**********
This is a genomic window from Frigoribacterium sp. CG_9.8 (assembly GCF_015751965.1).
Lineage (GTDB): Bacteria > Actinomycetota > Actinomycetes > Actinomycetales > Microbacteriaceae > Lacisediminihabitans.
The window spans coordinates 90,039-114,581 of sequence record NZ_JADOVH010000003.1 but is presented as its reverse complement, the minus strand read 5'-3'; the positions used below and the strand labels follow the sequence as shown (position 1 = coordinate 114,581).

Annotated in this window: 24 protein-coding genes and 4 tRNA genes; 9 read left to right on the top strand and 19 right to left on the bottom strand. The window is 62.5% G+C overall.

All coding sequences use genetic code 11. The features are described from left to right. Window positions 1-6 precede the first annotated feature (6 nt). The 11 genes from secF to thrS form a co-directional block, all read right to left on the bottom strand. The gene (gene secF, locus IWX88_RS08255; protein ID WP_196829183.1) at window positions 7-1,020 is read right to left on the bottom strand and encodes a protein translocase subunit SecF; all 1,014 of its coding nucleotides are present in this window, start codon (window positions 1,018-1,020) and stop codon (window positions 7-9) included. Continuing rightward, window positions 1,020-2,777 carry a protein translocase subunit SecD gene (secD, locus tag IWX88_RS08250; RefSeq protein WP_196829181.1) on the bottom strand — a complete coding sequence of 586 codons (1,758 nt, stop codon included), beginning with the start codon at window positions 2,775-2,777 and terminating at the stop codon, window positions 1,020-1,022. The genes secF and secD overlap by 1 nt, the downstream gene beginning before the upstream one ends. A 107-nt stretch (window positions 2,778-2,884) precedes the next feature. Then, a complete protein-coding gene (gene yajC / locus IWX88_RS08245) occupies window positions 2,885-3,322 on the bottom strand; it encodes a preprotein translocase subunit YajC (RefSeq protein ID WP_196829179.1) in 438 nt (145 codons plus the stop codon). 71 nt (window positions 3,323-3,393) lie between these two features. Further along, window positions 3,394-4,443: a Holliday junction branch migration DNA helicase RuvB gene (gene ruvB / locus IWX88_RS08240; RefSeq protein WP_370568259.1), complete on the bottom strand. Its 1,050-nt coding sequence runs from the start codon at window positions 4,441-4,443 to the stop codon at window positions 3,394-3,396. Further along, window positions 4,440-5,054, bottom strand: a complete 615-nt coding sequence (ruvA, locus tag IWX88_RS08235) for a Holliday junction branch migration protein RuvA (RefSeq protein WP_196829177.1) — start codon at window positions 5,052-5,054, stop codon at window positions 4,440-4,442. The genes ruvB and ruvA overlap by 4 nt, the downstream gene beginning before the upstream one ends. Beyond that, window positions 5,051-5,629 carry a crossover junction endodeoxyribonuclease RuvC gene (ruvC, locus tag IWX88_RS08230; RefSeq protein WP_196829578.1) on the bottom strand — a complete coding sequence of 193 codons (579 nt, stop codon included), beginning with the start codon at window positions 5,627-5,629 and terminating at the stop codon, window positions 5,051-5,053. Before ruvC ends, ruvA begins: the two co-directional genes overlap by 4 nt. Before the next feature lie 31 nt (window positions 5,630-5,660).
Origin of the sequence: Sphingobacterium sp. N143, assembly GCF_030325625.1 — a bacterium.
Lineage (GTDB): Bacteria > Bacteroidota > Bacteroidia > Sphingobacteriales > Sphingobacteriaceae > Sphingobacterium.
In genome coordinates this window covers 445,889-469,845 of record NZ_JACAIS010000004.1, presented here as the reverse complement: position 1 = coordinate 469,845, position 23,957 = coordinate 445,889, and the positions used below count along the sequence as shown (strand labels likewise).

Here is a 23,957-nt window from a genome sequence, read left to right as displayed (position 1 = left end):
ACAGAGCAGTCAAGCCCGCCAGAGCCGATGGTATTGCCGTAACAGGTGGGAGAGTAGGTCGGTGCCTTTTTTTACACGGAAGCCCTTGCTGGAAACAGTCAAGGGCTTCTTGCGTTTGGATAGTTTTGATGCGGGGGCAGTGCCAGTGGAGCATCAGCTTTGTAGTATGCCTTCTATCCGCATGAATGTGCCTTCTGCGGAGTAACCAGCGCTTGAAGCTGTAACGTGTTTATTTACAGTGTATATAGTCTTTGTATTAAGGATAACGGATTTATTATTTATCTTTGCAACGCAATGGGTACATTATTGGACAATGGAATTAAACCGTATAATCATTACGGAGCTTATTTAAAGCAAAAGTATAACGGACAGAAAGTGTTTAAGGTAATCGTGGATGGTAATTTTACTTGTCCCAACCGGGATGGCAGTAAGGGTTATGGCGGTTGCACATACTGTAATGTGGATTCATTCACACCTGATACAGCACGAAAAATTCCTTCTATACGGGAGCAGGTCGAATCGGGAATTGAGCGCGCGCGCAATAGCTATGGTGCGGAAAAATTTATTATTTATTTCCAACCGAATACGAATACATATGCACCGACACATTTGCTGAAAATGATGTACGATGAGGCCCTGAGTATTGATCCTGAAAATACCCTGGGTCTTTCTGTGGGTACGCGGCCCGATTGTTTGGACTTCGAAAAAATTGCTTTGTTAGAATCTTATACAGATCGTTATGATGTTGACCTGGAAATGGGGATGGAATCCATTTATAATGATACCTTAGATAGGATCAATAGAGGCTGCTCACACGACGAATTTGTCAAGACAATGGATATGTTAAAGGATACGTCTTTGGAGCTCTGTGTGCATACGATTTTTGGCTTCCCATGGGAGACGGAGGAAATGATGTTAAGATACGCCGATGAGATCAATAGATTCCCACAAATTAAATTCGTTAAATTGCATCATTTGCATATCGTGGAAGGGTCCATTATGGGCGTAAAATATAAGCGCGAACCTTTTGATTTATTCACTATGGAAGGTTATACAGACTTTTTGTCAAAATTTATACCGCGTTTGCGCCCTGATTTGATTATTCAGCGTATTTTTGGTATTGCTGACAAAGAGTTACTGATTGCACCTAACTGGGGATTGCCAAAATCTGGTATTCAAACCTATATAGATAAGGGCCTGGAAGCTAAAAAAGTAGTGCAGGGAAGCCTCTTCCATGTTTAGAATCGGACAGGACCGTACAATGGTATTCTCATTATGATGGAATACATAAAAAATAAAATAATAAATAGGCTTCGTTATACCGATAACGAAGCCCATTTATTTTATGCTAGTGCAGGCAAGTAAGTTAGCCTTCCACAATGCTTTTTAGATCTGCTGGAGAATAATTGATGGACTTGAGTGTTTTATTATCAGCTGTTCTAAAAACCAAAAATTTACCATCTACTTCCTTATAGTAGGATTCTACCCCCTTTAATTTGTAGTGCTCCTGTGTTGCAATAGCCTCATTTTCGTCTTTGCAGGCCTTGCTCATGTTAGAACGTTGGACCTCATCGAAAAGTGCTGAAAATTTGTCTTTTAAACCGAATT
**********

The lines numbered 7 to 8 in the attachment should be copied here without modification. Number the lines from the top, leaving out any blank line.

Lineage (GTDB): Bacteria > Bacteroidota > Bacteroidia > Sphingobacteriales > Sphingobacteriaceae > Sphingobacterium.
In genome coordinates this window covers 445,889-469,845 of record NZ_JACAIS010000004.1, presented here as the reverse complement: position 1 = coordinate 469,845, position 23,957 = coordinate 445,889, and the positions used below count along the sequence as shown (strand labels likewise).